Nationwide prison survey to commence next month


Commencing next month, the Public Security Ministry will facilitate a nationwide prison survey with the aim of designing rehabilitation and social reintegration services for inmates.

The Inter-American Development Bank’s US$2.3 million project is the third component of the Citizen Security Strengthening Programme (CSSP).

surveyThe aim of the survey is to gather information on the experiences of the lives of inmates prior to their incarceration, during imprisonment, and those of recidivists or repeat offenders, CSSP Project Manager Clement Henry said.

“The hope is that when we look at the information capturing what has been happening to these inmates and ex-inmates, we can be able to design programmes to target recidivism, and to also improve conditions in the prison. The pre-prison experiences will help us in terms of designing programmes to deal with ‘at risks youths’ so that they don’t end up in the prisons,” Henry pointed out.

He said that the CSSP would begin crafting rehabilitation and social reintegration programmes on the preliminary findings. “These preliminary data will help us as we move towards developing a comprehensive rehabilitation, reintegration service, so that is why this survey is of critical importance,” Henry explained.

The data capturing period is expected to last six weeks, with a preliminary report expected by the end of November. The final report is expected at the end of April 2017.

The comprehensive survey has more than 200 indicators. Henry noted that the survey would sample the male population, but would likely have a full census of the female population. High-risk prisoners are not expected to be part of the survey.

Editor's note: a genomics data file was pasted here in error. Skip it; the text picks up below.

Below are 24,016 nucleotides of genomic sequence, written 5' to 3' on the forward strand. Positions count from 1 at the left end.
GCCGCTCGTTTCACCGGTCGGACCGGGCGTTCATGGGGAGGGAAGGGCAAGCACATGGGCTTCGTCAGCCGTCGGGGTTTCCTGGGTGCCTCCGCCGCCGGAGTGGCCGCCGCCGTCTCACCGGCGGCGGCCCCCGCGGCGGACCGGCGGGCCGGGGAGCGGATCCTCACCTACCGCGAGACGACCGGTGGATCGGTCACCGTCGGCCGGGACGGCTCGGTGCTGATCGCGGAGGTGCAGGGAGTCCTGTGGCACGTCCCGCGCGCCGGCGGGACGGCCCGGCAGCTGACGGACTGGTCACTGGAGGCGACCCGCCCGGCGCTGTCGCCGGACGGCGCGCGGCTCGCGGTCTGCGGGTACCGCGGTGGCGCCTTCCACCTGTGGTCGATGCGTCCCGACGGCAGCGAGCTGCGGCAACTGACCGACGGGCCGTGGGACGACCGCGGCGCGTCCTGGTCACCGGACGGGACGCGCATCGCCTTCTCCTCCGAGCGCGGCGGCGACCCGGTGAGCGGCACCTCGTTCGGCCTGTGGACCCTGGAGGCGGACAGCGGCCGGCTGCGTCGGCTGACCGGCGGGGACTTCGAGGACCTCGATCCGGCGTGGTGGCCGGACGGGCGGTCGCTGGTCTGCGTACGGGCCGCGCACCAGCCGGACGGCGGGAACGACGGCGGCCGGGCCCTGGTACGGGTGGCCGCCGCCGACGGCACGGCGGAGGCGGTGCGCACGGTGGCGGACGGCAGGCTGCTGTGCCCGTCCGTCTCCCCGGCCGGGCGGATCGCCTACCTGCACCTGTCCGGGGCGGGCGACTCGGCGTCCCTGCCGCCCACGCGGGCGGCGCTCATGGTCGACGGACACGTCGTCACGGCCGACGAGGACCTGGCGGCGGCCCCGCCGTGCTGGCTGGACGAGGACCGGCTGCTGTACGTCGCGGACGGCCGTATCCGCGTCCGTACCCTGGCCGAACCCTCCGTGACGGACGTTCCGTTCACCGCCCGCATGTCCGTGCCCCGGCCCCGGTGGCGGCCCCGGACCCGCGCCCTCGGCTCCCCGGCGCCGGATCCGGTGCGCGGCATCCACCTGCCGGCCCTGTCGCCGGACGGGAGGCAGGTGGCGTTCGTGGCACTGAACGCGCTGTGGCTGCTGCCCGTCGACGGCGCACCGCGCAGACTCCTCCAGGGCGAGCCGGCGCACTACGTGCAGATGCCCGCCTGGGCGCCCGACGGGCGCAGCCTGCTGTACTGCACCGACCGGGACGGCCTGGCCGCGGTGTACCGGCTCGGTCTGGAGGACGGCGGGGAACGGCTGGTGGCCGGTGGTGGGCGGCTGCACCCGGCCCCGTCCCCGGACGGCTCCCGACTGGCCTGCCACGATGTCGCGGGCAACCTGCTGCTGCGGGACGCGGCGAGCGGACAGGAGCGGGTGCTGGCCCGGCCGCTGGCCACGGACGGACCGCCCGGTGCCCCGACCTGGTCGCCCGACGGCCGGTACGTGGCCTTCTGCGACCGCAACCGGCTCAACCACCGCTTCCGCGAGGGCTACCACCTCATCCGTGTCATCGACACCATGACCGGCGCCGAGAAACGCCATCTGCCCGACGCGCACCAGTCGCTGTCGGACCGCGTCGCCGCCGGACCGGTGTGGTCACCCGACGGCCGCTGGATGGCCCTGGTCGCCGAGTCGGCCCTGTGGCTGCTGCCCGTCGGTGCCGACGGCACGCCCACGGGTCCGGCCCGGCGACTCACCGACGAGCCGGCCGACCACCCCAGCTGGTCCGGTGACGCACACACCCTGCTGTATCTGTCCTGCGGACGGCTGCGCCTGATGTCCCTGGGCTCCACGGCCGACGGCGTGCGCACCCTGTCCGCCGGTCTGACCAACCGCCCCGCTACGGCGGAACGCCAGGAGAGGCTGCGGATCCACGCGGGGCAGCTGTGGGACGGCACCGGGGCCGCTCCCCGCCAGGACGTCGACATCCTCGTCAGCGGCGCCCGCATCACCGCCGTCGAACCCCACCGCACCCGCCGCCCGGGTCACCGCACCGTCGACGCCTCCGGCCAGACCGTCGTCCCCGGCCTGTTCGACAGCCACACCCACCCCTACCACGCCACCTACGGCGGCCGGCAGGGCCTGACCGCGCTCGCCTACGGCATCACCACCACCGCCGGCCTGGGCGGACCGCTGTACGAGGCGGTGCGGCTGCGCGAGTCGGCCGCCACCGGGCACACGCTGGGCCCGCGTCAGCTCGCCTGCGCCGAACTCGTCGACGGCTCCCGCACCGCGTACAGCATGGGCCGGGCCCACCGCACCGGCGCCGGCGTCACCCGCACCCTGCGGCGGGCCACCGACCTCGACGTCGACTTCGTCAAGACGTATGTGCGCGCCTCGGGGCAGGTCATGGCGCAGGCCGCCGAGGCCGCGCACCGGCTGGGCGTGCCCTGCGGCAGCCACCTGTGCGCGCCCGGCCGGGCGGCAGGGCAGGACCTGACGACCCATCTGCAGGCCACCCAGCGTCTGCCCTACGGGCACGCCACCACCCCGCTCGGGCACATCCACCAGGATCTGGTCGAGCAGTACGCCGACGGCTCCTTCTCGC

The data collection will be implemented by the Tres de Febrero University of Argentina, in collaboration with the University of Guyana. Already, the CSSP is engaging the two universities to resolve the survey’s terms of reference.

“University of Guyana’s role would be to capture the data, and the Tres de Febrero University’s role is to analyse the data and prepare and compile the report. They will also overlook the implementation of the survey by the University of Guyana,” Henry explained to the Government Information Agency (GINA).

Henry expressed confidence in the Argentine university’s lead role based on its extensive experience in conducting prison surveys in this hemisphere. “We feel confident that they will be able to do this task effectively,” Henry noted.

A 2015 US State Department Report on Human Rights had indicated that rehabilitation programmes within the local prison services did not adequately address the needs of prisoners. Overcrowding and the harsh conditions faced by inmates were also highlighted by the report.

More recently, a Commission of Inquiry into the prison riot of March 3 which resulted in the deaths of 17 inmates pointed to overcrowding and inadequate facilities as some of the shortcomings of the system.

Meanwhile, Henry said he hoped that the final report will generate intellectual presentations on the conditions of the prisons. “They will make recommendations from these reports and the recommendations we can pull and we can utilise.”




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